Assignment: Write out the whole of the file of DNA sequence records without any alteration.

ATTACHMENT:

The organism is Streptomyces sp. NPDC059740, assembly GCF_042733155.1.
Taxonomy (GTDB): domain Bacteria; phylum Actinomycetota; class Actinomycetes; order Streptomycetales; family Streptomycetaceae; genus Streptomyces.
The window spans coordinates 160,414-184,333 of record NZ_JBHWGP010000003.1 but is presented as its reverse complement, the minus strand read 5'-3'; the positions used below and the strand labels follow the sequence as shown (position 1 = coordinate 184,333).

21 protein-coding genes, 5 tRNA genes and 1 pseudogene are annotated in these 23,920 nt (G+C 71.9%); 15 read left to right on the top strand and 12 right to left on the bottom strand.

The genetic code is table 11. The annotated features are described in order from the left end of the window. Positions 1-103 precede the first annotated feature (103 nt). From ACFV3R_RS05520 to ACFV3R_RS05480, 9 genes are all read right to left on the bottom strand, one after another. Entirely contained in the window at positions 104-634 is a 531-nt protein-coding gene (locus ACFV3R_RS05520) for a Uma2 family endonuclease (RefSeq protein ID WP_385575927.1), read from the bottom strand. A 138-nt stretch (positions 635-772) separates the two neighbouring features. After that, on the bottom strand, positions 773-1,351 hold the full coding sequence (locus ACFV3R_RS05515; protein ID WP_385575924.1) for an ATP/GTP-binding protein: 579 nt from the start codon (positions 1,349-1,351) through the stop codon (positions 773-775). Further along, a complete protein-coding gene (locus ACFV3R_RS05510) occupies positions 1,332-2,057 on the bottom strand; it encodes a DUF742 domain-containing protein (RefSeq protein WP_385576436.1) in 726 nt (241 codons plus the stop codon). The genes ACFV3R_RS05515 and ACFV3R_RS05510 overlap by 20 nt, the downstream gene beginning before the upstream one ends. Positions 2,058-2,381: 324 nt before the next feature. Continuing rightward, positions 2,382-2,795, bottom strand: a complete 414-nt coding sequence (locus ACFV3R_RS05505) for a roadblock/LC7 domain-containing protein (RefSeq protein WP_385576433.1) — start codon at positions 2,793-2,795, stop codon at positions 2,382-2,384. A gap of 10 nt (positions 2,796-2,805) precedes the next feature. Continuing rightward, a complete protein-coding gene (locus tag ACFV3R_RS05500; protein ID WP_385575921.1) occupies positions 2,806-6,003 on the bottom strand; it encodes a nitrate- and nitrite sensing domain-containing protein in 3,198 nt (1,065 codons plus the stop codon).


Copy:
The organism is Streptomyces sp. NPDC059740, assembly GCF_042733155.1.
Taxonomy (GTDB): domain Bacteria; phylum Actinomycetota; class Actinomycetes; order Streptomycetales; family Streptomycetaceae; genus Streptomyces.
The window spans coordinates 160,414-184,333 of record NZ_JBHWGP010000003.1 but is presented as its reverse complement, the minus strand read 5'-3'; the positions used below and the strand labels follow the sequence as shown (position 1 = coordinate 184,333).

21 protein-coding genes, 5 tRNA genes and 1 pseudogene are annotated in these 23,920 nt (G+C 71.9%); 15 read left to right on the top strand and 12 right to left on the bottom strand.

The genetic code is table 11. The annotated features are described in order from the left end of the window. Positions 1-103 precede the first annotated feature (103 nt). From ACFV3R_RS05520 to ACFV3R_RS05480, 9 genes are all read right to left on the bottom strand, one after another. Entirely contained in the window at positions 104-634 is a 531-nt protein-coding gene (locus ACFV3R_RS05520) for a Uma2 family endonuclease (RefSeq protein ID WP_385575927.1), read from the bottom strand. A 138-nt stretch (positions 635-772) separates the two neighbouring features. After that, on the bottom strand, positions 773-1,351 hold the full coding sequence (locus ACFV3R_RS05515; protein ID WP_385575924.1) for an ATP/GTP-binding protein: 579 nt from the start codon (positions 1,349-1,351) through the stop codon (positions 773-775). Further along, a complete protein-coding gene (locus ACFV3R_RS05510) occupies positions 1,332-2,057 on the bottom strand; it encodes a DUF742 domain-containing protein (RefSeq protein WP_385576436.1) in 726 nt (241 codons plus the stop codon). The genes ACFV3R_RS05515 and ACFV3R_RS05510 overlap by 20 nt, the downstream gene beginning before the upstream one ends. Positions 2,058-2,381: 324 nt before the next feature. Continuing rightward, positions 2,382-2,795, bottom strand: a complete 414-nt coding sequence (locus ACFV3R_RS05505) for a roadblock/LC7 domain-containing protein (RefSeq protein WP_385576433.1) — start codon at positions 2,793-2,795, stop codon at positions 2,382-2,384. A gap of 10 nt (positions 2,796-2,805) precedes the next feature. Continuing rightward, a complete protein-coding gene (locus tag ACFV3R_RS05500; protein ID WP_385575921.1) occupies positions 2,806-6,003 on the bottom strand; it encodes a nitrate- and nitrite sensing domain-containing protein in 3,198 nt (1,065 codons plus the stop codon).